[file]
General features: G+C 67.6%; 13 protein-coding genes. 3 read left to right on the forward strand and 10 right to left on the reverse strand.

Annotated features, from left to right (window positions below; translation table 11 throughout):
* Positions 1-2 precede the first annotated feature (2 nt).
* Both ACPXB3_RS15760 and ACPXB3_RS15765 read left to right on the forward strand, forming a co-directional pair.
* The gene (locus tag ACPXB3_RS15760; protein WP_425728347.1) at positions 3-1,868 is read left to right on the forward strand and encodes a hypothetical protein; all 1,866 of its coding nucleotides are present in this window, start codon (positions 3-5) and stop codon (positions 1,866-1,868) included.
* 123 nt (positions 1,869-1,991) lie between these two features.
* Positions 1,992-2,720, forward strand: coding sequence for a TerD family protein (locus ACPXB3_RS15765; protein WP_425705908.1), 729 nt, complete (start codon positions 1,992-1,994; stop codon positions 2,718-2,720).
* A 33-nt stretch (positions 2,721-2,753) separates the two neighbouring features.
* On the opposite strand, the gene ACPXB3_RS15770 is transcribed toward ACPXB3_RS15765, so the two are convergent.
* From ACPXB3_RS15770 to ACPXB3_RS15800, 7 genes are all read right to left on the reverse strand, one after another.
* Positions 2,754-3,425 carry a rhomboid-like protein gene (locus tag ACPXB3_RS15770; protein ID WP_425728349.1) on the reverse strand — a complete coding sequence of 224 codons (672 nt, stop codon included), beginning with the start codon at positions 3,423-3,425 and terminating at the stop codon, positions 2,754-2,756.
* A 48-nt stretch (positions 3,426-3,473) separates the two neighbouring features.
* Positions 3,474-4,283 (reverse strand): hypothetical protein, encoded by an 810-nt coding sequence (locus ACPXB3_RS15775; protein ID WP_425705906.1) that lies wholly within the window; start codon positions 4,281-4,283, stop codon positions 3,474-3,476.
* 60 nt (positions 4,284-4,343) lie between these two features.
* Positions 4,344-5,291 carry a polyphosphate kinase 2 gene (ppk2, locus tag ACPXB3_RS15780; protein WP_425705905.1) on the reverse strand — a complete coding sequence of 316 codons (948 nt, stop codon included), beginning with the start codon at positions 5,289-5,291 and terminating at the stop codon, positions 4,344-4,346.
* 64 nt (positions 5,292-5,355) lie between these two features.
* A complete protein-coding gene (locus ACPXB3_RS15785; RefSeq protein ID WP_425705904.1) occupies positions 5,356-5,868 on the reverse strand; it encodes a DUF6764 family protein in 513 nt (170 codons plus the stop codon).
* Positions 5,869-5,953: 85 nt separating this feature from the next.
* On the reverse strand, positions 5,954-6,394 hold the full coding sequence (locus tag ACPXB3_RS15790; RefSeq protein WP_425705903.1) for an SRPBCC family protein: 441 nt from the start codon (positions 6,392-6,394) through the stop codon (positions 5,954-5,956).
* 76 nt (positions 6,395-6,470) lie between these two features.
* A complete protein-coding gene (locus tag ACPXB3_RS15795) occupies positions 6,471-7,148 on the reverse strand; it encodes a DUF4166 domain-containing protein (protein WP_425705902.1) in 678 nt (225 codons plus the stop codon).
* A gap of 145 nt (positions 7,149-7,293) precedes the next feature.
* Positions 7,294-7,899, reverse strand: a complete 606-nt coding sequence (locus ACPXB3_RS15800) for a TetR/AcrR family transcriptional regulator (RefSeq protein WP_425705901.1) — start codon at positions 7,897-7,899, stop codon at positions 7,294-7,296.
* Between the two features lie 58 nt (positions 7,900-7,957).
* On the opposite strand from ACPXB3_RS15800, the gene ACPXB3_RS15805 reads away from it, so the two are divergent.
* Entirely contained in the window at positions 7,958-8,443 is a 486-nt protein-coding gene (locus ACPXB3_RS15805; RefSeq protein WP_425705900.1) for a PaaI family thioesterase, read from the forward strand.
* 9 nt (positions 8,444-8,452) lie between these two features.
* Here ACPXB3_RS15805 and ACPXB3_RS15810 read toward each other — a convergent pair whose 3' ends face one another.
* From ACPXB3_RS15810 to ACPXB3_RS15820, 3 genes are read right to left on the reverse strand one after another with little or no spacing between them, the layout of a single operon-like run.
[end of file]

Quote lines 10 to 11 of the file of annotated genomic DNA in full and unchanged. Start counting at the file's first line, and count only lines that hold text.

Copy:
* From ACPXB3_RS15770 to ACPXB3_RS15800, 7 genes are all read right to left on the reverse strand, one after another.
* Positions 2,754-3,425 carry a rhomboid-like protein gene (locus tag ACPXB3_RS15770; protein ID WP_425728349.1) on the reverse strand — a complete coding sequence of 224 codons (672 nt, stop codon included), beginning with the start codon at positions 3,423-3,425 and terminating at the stop codon, positions 2,754-2,756.